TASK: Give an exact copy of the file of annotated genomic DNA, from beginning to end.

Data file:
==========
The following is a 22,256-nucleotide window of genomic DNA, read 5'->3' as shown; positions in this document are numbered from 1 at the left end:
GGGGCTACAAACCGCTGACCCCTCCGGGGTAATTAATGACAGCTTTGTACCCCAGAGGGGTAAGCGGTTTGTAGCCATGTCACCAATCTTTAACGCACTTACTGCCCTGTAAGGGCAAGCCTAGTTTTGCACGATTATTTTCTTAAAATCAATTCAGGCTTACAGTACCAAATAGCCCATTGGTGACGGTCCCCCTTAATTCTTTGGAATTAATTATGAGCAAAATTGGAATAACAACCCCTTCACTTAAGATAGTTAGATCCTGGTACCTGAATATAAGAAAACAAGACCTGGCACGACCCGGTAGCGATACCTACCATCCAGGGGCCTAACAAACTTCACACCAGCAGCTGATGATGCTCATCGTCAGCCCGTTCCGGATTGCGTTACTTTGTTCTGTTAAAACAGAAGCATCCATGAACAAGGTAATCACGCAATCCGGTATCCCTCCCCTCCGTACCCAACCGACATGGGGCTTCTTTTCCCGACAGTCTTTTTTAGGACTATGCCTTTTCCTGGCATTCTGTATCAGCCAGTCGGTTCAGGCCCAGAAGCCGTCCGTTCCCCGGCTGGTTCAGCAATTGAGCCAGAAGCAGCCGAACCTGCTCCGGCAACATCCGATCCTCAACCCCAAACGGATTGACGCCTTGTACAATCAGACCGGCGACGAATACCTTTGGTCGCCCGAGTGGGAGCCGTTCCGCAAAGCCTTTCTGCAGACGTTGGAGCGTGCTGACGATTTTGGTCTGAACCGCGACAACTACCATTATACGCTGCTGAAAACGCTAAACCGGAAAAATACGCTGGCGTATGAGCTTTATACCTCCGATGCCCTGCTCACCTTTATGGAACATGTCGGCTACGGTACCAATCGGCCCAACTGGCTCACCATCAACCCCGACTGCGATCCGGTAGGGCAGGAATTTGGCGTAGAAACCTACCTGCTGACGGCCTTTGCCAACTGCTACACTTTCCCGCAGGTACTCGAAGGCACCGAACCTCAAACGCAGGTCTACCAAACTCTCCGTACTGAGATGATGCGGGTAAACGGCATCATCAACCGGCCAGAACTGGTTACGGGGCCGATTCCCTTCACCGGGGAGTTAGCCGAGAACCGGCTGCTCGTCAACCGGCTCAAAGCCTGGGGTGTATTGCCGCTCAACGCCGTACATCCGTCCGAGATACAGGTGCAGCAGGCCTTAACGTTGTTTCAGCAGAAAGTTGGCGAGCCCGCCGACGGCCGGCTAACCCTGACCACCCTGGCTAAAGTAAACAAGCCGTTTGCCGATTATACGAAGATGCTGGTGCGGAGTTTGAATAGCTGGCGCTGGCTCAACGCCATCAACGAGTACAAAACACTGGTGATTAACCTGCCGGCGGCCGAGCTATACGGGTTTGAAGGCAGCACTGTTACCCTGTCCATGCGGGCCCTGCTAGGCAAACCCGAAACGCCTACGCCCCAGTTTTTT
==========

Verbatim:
The following is a 22,256-nucleotide window of genomic DNA, read 5'->3' as shown; positions in this document are numbered from 1 at the left end:
GGGGCTACAAACCGCTGACCCCTCCGGGGTAATTAATGACAGCTTTGTACCCCAGAGGGGTAAGCGGTTTGTAGCCATGTCACCAATCTTTAACGCACTTACTGCCCTGTAAGGGCAAGCCTAGTTTTGCACGATTATTTTCTTAAAATCAATTCAGGCTTACAGTACCAAATAGCCCATTGGTGACGGTCCCCCTTAATTCTTTGGAATTAATTATGAGCAAAATTGGAATAACAACCCCTTCACTTAAGATAGTTAGATCCTGGTACCTGAATATAAGAAAACAAGACCTGGCACGACCCGGTAGCGATACCTACCATCCAGGGGCCTAACAAACTTCACACCAGCAGCTGATGATGCTCATCGTCAGCCCGTTCCGGATTGCGTTACTTTGTTCTGTTAAAACAGAAGCATCCATGAACAAGGTAATCACGCAATCCGGTATCCCTCCCCTCCGTACCCAACCGACATGGGGCTTCTTTTCCCGACAGTCTTTTTTAGGACTATGCCTTTTCCTGGCATTCTGTATCAGCCAGTCGGTTCAGGCCCAGAAGCCGTCCGTTCCCCGGCTGGTTCAGCAATTGAGCCAGAAGCAGCCGAACCTGCTCCGGCAACATCCGATCCTCAACCCCAAACGGATTGACGCCTTGTACAATCAGACCGGCGACGAATACCTTTGGTCGCCCGAGTGGGAGCCGTTCCGCAAAGCCTTTCTGCAGACGTTGGAGCGTGCTGACGATTTTGGTCTGAACCGCGACAACTACCATTATACGCTGCTGAAAACGCTAAACCGGAAAAATACGCTGGCGTATGAGCTTTATACCTCCGATGCCCTGCTCACCTTTATGGAACATGTCGGCTACGGTACCAATCGGCCCAACTGGCTCACCATCAACCCCGACTGCGATCCGGTAGGGCAGGAATTTGGCGTAGAAACCTACCTGCTGACGGCCTTTGCCAACTGCTACACTTTCCCGCAGGTACTCGAAGGCACCGAACCTCAAACGCAGGTCTACCAAACTCTCCGTACTGAGATGATGCGGGTAAACGGCATCATCAACCGGCCAGAACTGGTTACGGGGCCGATTCCCTTCACCGGGGAGTTAGCCGAGAACCGGCTGCTCGTCAACCGGCTCAAAGCCTGGGGTGTATTGCCGCTCAACGCCGTACATCCGTCCGAGATACAGGTGCAGCAGGCCTTAACGTTGTTTCAGCAGAAAGTTGGCGAGCCCGCCGACGGCCGGCTAACCCTGACCACCCTGGCTAAAGTAAACAAGCCGTTTGCCGATTATACGAAGATGCTGGTGCGGAGTTTGAATAGCTGGCGCTGGCTCAACGCCATCAACGAGTACAAAACACTGGTGATTAACCTGCCGGCGGCCGAGCTATACGGGTTTGAAGGCAGCACTGTTACCCTGTCCATGCGGGCCCTGCTAGGCAAACCCGAAACGCCTACGCCCCAGTTTTTT